In Edward Albees debatable play, Whos Afraid of Virginia Woolf?, religion plays a serious, yet typically overlooked idea. There are regular references to God and Jesus throughout the play, in the third action, The Exorcism, George recites the Requiem for the Dead, the Catholic memorial mass. Through the entire play, these religious sources and the persona of Sweetie come to symbolize the failing of religion. Albee added these types of references to point out the fact that although religion is and has been all-pervasive, it nonetheless gives not any answers.
Most of the references to The almighty and Christ are vow words, Goodness damn, and Jesus Christ! and the like. Even though these interjections are not the typical mention of the God or perhaps Jesus, that they bring a sense of knowing into the plays placing. The characters know about Our god and have confidence in Him. Martha claims to be an atheist, but that is doubtful because she especially uses Goodness damn to get her point across, and she gets very disappointed while George is reciting the Requiem. She sees that God perhaps there is, but will not admit it.
George recites the Requiem when his and Marthas son dies. The requiem was designed to comfort those people in whose loved ones had passed on, so that they could released. However , when George is definitely reciting the requiem, Martha is in hysterics! She are unable to let go of her son and she is not really comforted till George halts reading the mass.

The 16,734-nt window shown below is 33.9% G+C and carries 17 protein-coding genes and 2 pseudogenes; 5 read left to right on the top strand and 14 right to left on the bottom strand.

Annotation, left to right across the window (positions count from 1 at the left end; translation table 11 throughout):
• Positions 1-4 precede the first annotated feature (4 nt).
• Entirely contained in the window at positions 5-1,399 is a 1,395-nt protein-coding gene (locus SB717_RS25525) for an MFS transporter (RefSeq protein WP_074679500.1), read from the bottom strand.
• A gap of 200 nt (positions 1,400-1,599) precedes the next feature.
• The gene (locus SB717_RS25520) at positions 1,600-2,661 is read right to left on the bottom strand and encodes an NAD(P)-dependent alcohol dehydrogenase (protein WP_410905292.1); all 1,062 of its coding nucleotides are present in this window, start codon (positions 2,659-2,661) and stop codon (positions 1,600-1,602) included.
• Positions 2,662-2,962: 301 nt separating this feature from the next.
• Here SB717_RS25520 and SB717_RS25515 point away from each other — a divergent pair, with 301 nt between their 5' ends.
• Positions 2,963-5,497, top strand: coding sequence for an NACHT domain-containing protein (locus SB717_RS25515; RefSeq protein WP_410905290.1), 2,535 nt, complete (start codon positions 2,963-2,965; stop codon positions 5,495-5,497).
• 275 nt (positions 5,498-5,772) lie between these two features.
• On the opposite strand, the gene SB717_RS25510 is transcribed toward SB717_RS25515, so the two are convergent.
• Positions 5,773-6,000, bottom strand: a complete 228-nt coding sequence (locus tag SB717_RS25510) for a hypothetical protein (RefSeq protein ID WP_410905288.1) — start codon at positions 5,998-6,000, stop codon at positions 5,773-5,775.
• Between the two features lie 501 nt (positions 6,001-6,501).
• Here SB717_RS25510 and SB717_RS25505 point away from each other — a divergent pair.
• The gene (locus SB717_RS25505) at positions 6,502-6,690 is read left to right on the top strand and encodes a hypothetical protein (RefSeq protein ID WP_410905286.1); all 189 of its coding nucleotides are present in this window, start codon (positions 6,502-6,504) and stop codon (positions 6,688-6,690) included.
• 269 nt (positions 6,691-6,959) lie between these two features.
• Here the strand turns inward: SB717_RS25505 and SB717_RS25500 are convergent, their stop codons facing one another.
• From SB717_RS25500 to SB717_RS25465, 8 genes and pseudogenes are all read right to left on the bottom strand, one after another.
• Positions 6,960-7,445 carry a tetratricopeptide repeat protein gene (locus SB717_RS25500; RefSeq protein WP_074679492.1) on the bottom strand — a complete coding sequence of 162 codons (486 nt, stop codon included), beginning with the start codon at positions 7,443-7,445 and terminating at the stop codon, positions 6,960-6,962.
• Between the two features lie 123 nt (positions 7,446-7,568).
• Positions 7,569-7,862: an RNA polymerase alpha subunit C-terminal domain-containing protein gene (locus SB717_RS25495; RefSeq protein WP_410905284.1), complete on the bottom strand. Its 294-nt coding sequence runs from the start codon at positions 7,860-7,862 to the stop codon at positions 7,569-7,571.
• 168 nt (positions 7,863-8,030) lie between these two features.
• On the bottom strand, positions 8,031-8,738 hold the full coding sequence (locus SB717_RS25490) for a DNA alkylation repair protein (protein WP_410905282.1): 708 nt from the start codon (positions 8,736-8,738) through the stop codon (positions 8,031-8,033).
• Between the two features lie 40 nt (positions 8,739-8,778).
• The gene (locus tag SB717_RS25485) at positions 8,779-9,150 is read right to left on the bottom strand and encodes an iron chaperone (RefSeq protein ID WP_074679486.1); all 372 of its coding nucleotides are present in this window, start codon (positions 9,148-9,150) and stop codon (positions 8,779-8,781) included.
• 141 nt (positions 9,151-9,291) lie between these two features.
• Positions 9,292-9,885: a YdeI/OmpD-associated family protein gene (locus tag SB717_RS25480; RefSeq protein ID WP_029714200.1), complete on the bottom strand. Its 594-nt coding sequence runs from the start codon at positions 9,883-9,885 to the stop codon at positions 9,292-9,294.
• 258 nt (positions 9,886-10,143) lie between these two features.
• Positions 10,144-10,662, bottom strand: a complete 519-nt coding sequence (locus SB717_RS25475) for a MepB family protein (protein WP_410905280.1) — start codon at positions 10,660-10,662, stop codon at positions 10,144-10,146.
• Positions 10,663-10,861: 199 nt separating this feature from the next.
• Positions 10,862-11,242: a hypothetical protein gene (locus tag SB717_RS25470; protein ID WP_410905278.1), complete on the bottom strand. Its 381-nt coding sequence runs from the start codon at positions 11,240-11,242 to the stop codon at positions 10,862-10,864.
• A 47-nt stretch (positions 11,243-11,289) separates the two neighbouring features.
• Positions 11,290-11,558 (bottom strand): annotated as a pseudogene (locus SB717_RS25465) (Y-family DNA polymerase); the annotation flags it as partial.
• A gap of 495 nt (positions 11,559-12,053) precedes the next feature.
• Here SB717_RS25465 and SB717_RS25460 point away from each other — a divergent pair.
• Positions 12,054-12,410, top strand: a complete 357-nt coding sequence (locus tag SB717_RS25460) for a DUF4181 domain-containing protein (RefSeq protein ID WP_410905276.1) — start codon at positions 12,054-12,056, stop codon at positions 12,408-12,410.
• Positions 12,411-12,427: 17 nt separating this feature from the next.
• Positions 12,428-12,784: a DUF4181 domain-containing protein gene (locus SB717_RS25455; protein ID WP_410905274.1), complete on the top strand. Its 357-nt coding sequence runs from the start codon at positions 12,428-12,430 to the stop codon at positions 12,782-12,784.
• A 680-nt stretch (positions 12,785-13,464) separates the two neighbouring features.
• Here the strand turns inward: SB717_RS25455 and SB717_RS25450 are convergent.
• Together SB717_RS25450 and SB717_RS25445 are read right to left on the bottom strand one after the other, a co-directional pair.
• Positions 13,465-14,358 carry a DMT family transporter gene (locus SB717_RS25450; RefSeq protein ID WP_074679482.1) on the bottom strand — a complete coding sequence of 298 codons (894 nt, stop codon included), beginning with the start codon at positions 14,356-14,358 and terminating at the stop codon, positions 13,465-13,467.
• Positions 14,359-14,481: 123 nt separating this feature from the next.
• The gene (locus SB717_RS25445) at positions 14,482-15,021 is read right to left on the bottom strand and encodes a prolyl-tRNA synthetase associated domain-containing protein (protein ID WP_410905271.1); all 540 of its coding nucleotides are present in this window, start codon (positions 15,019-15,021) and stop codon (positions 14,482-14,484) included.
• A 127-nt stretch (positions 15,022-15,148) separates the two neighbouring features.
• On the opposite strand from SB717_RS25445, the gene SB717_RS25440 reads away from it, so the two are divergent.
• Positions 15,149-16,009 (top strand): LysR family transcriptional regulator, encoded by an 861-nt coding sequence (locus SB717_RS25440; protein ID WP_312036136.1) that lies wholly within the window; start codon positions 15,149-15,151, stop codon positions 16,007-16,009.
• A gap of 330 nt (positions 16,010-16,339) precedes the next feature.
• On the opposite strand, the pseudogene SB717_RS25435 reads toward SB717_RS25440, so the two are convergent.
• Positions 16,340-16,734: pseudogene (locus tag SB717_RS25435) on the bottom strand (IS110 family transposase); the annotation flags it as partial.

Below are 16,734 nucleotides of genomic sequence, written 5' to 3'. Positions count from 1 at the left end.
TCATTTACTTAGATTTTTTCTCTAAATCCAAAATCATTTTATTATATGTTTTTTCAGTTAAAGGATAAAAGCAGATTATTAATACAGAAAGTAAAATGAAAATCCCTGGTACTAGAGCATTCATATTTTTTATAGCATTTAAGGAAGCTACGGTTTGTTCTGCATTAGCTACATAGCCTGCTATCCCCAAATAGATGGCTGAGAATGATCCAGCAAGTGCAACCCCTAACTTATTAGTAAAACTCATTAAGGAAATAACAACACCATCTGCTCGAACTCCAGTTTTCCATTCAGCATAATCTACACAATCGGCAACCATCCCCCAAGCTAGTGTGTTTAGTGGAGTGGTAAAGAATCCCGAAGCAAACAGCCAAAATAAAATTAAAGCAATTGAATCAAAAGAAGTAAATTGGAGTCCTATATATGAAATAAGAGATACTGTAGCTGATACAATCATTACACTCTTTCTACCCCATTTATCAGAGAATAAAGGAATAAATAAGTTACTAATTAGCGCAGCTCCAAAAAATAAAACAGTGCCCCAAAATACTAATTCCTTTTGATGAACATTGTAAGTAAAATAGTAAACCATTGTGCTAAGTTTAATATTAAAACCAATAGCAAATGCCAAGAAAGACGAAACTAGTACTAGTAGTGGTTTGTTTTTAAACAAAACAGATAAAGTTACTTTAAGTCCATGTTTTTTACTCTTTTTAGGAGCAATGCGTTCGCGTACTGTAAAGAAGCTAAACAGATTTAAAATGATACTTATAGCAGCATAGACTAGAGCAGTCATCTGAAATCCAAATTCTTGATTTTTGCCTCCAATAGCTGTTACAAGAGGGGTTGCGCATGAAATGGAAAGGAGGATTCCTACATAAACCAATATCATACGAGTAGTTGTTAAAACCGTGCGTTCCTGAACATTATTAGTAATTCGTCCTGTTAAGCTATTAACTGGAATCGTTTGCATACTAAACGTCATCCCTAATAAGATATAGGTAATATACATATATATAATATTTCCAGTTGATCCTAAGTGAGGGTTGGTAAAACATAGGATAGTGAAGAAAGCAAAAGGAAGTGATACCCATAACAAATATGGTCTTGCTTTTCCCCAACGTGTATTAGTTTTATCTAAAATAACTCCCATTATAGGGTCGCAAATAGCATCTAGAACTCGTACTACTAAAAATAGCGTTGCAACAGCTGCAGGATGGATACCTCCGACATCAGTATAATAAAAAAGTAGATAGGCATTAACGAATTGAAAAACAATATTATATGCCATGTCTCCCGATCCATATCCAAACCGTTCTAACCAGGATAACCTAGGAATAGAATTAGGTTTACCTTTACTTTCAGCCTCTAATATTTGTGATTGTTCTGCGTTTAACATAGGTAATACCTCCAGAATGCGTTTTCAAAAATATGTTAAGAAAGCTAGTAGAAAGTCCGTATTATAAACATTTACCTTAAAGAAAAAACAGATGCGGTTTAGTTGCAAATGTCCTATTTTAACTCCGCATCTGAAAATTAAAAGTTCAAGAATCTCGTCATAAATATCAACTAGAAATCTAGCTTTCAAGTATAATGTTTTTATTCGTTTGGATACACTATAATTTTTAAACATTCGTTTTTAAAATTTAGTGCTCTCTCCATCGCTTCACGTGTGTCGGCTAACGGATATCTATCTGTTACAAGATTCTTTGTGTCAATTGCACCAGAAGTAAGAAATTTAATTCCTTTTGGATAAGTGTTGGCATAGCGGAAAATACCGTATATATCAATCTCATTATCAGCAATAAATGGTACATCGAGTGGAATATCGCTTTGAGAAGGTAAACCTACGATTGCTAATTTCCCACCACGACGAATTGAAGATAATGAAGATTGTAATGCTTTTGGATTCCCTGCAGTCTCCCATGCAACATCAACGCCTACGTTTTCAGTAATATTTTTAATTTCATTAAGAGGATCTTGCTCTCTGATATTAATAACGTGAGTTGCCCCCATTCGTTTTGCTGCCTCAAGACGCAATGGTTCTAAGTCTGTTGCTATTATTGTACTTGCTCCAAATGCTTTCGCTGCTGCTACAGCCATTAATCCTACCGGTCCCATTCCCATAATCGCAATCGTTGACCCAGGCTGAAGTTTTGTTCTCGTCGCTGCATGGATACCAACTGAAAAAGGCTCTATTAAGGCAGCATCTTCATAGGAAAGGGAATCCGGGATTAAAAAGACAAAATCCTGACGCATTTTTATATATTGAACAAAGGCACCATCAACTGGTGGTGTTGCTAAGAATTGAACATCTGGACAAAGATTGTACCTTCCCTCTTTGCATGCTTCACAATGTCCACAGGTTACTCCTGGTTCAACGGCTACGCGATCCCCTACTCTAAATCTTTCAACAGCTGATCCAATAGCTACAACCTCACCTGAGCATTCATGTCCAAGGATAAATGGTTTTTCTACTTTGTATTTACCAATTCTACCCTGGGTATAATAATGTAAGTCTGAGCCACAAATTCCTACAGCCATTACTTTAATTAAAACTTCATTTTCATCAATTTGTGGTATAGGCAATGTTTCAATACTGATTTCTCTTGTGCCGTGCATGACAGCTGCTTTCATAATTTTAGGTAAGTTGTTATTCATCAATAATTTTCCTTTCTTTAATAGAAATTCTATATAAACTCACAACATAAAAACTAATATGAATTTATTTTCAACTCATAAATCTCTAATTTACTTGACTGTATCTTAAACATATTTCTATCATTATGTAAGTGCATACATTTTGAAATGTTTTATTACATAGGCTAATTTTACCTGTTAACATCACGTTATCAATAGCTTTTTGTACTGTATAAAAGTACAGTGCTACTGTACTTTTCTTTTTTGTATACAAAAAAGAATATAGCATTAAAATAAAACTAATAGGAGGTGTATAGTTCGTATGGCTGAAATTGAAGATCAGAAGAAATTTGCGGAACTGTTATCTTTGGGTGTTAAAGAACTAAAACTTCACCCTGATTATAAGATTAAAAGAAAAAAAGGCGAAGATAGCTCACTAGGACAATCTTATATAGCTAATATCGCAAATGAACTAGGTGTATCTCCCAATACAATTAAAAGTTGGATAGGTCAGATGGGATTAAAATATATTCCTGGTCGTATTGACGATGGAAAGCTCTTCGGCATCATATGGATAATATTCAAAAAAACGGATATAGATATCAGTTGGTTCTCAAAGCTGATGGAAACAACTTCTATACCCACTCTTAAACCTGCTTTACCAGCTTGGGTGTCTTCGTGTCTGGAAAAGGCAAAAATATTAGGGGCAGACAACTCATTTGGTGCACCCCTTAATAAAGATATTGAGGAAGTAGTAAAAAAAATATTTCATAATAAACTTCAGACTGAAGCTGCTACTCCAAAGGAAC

The character of Honey is usually somewhat of the paradox. She’s the goody-goody preachers little girl on the area, with dark secrets held beneath. She grew up surrounded by religion, and it would practically nothing to shape her morals. The lady appears to be the sweet, passive, pious woman that many preachers daughters increase up to always be, but we see more of her as the play moves on. When Nick and George are discussing outside the first time, Nick reveals that he only married Honey because he thought the lady was pregnant. Honey realized she wasnt pregnant, the girl only desired to trap Nick into marriage. Not a extremely Christian activity. Also, she gets been currently taking birth control and concealing it from Computer chip. There are three things wrong with this. First, contraceptive itself is against Christian belief. Second, withholding information and facts from someone who should know that information is recognized as lying within the Christian cathedral. Third and then, her selfishness goes against everything the girl should have learned growing up in the home of your preacher.
Albee built and still makes a point in this kind of play. Even though religion should really be the answer, it gives non-e. That point can be supported by just about every religious reference point he added in. Just about every reference to Goodness and Jesus being a swear word, the requiem triggering grief rather than comfort, and ultimately the preachers daughter becoming everything yet Christian. Albee definitely got his point across this time.